Mutton or Lamb with Parsley Dumplings

Preparation info

  • Difficulty


  • Serves

    6 to 8

Appears in

Floyd on Britain & Ireland

By Keith Floyd

Published 1988

  • About

Boiled leg of mutton was a popular nineteenth-century dish, and the dumplings were added to absorb the fat in the juices.


  • 1 lb (500 g) carrots
  • 8 oz (250 g) onions, sliced
  • 2 oz (50 g) butter
  • 2 lb (1 kg) leg of lamb
  • 1 pint (600 ml) lamb or veal stock
  • Salt
  • Mixed herbs
  • 1 bay leaf
  • Flour
  • Butter
  • 5 fl oz (150 ml) double cream

For the parsley dumplings

  • 6 oz (175 g) fresh white breadcrumbs
  • 3 oz (75 g) shredded beef suet
  • 2 tablespoons finely chopped parsley
  • Grated rind ½ lemon
  • Salt and pepper
  • 1–2 eggs, lightly beaten


Cut the carrots into chips and fry them with the onions in butter for 10 minutes. Arrange over the base of a large pan and place the lamb joint on top. Add the stock, salt, mixed herbs and the bay leaf. Cover with a lid and simmer very gently, allowing 20 minutes per lb (500 g) and 20 minutes extra. Add the dumplings for the last 15 minutes.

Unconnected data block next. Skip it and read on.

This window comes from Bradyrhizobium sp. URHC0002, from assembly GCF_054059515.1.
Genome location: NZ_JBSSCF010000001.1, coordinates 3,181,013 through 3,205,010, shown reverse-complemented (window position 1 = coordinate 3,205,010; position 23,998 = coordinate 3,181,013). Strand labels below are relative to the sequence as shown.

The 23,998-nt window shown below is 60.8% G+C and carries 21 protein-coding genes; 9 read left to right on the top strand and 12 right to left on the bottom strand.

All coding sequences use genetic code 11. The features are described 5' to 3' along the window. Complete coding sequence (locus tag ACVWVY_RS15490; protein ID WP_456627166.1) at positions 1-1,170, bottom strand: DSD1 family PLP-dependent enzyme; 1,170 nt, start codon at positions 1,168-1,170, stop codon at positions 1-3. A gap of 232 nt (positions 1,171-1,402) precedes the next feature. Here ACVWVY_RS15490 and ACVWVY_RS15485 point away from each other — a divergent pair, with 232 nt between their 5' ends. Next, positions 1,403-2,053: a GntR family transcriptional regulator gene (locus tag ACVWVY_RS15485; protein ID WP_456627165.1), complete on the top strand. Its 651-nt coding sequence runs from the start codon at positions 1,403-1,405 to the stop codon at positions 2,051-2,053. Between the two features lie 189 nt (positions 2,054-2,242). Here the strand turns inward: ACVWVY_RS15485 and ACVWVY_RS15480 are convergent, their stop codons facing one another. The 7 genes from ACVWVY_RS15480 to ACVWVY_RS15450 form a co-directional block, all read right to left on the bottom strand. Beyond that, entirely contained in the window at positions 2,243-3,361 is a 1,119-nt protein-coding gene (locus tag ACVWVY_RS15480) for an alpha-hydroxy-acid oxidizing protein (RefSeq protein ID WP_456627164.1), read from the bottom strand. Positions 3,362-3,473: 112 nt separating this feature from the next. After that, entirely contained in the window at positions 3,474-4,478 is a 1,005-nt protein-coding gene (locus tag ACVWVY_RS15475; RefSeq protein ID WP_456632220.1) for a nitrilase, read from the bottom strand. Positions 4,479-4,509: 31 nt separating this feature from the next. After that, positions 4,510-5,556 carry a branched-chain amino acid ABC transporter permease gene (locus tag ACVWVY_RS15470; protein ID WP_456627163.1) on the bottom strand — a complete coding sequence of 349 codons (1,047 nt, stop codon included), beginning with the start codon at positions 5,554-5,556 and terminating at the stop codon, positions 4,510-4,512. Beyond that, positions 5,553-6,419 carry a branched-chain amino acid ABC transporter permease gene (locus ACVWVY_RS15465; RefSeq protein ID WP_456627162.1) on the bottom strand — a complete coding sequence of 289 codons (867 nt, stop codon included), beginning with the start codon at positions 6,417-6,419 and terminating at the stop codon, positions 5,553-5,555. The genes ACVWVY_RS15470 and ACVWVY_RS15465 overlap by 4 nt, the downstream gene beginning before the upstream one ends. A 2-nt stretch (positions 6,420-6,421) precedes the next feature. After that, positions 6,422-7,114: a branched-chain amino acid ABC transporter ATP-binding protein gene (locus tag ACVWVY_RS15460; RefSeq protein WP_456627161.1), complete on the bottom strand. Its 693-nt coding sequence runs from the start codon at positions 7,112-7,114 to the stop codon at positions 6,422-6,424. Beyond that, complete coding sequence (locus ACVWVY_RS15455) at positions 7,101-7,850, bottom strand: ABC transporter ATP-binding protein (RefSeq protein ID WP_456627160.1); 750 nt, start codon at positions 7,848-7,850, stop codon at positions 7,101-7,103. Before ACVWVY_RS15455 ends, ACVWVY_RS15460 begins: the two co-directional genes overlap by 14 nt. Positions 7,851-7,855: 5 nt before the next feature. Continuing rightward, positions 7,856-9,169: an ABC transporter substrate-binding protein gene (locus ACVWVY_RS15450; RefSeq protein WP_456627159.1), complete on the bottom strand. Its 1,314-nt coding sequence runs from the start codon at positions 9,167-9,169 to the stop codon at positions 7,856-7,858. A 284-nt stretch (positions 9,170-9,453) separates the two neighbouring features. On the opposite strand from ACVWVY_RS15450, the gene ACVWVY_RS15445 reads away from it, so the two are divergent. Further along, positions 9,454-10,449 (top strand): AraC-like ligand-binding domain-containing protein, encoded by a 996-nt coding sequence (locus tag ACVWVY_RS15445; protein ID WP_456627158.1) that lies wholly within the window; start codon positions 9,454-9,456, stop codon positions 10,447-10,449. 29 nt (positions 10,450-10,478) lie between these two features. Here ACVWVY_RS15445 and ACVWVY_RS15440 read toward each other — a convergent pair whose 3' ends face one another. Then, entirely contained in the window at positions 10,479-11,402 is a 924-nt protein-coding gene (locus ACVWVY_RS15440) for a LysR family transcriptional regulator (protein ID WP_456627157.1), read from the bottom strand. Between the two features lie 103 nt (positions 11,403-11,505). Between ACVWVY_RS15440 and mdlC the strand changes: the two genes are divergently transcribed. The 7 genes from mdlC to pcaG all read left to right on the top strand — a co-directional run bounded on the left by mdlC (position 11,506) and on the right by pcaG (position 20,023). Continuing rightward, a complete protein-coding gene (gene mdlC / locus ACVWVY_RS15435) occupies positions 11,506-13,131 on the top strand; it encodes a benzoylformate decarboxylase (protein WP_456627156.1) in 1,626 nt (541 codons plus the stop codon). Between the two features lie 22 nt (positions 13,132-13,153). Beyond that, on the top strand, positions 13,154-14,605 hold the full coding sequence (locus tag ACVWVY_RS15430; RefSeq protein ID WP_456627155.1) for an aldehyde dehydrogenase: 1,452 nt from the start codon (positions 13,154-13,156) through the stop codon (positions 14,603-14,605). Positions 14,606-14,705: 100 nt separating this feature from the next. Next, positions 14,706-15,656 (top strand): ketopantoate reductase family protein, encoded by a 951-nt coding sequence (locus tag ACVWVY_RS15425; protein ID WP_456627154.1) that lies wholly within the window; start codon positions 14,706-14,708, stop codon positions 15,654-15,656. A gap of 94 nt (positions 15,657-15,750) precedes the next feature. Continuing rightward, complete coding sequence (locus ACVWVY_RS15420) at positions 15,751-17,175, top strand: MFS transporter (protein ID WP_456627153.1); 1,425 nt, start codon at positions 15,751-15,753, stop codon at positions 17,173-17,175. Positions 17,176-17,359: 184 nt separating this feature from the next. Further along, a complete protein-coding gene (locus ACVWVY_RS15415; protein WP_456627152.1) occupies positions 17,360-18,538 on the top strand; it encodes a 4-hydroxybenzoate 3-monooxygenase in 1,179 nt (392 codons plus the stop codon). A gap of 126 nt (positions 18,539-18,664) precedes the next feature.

To make the dumplings, mix the breadcrumbs, suet, parsley and lemon rind and season with salt and pepper. Fold in the eggs and mix to a soft consistency. Form the mixture into dumplings the size of golfballs.

Lift the cooked meat, vegetables and dumplings on to a warmed serving dish. Strain the stock into a clean pan. Add some flour blended with a little butter and bring to the boil, stirring until thickened. Adjust the seasoning, whisk in a dollop of cream and pour the sauce over the meat.